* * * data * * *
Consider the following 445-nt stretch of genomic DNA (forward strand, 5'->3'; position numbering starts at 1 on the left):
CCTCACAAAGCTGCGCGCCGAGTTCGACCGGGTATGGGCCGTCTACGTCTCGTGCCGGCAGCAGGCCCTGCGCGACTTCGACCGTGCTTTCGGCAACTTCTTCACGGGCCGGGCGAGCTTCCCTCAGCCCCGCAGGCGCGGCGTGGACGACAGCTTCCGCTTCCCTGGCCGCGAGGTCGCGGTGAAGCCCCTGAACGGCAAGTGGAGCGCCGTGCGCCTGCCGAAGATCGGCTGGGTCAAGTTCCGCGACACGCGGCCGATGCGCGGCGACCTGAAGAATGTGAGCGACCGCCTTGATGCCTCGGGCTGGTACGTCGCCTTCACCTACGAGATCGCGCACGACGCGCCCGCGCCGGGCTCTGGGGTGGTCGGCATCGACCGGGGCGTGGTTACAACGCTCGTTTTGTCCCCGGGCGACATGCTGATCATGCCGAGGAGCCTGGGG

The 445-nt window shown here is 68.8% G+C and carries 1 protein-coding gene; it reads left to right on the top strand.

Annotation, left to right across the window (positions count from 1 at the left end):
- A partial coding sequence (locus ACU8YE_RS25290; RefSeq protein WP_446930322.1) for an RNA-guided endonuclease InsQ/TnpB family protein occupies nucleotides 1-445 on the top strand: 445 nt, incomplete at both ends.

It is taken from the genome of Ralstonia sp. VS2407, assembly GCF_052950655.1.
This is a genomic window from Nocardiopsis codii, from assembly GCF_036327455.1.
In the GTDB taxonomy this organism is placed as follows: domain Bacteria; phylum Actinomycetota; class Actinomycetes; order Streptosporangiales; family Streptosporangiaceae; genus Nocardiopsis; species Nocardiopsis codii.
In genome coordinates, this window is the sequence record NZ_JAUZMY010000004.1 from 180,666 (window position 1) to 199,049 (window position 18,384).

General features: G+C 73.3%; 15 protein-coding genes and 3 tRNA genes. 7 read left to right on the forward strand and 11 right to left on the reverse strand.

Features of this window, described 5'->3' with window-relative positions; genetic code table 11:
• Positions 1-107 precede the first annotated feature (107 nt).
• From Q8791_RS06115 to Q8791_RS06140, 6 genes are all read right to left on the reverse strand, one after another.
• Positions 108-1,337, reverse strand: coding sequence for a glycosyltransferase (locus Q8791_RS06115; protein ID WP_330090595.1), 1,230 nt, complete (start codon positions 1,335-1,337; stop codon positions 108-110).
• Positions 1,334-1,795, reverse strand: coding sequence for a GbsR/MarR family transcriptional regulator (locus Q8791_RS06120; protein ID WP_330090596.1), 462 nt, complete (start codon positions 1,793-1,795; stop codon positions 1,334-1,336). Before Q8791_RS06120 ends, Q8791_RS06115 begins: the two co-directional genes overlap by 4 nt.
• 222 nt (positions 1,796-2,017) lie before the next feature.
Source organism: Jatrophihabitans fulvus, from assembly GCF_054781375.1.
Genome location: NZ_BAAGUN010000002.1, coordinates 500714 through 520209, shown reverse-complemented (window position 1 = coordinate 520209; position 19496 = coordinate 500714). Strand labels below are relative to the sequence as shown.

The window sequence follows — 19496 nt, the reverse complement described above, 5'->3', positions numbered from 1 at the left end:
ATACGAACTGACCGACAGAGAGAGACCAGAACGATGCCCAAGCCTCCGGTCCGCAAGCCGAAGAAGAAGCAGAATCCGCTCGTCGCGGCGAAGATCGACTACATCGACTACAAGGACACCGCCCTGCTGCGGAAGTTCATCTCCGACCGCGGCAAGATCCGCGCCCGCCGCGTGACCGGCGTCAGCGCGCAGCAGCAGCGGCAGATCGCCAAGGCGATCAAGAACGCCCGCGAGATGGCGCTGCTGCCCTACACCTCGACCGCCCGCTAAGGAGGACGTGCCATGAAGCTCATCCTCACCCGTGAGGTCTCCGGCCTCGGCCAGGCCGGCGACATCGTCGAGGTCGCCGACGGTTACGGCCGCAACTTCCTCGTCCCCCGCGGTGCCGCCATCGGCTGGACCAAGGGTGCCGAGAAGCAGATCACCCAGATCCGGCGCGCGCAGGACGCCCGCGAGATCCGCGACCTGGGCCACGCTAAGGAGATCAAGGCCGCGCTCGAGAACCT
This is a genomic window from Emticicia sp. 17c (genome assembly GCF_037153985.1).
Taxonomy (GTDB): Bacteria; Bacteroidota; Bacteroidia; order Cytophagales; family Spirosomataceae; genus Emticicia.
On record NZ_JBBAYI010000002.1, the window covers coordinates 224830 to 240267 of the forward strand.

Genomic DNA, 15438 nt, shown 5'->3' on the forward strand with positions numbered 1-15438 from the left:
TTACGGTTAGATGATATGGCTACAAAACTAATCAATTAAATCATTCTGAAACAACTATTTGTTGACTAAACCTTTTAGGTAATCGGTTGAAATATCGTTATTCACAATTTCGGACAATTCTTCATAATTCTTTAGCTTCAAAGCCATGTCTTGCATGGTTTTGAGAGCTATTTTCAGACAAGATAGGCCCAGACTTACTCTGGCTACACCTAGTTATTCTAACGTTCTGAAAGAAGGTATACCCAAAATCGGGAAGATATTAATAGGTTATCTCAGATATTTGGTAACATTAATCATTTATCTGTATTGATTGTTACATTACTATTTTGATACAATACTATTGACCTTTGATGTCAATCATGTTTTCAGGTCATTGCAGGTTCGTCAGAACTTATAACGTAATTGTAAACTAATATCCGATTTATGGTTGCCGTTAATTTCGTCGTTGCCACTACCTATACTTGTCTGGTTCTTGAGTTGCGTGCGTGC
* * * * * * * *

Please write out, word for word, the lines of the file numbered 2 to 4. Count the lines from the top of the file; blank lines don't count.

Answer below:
CCTCACAAAGCTGCGCGCCGAGTTCGACCGGGTATGGGCCGTCTACGTCTCGTGCCGGCAGCAGGCCCTGCGCGACTTCGACCGTGCTTTCGGCAACTTCTTCACGGGCCGGGCGAGCTTCCCTCAGCCCCGCAGGCGCGGCGTGGACGACAGCTTCCGCTTCCCTGGCCGCGAGGTCGCGGTGAAGCCCCTGAACGGCAAGTGGAGCGCCGTGCGCCTGCCGAAGATCGGCTGGGTCAAGTTCCGCGACACGCGGCCGATGCGCGGCGACCTGAAGAATGTGAGCGACCGCCTTGATGCCTCGGGCTGGTACGTCGCCTTCACCTACGAGATCGCGCACGACGCGCCCGCGCCGGGCTCTGGGGTGGTCGGCATCGACCGGGGCGTGGTTACAACGCTCGTTTTGTCCCCGGGCGACATGCTGATCATGCCGAGGAGCCTGGGG

The 445-nt window shown here is 68.8% G+C and carries 1 protein-coding gene; it reads left to right on the top strand.

Annotation, left to right across the window (positions count from 1 at the left end):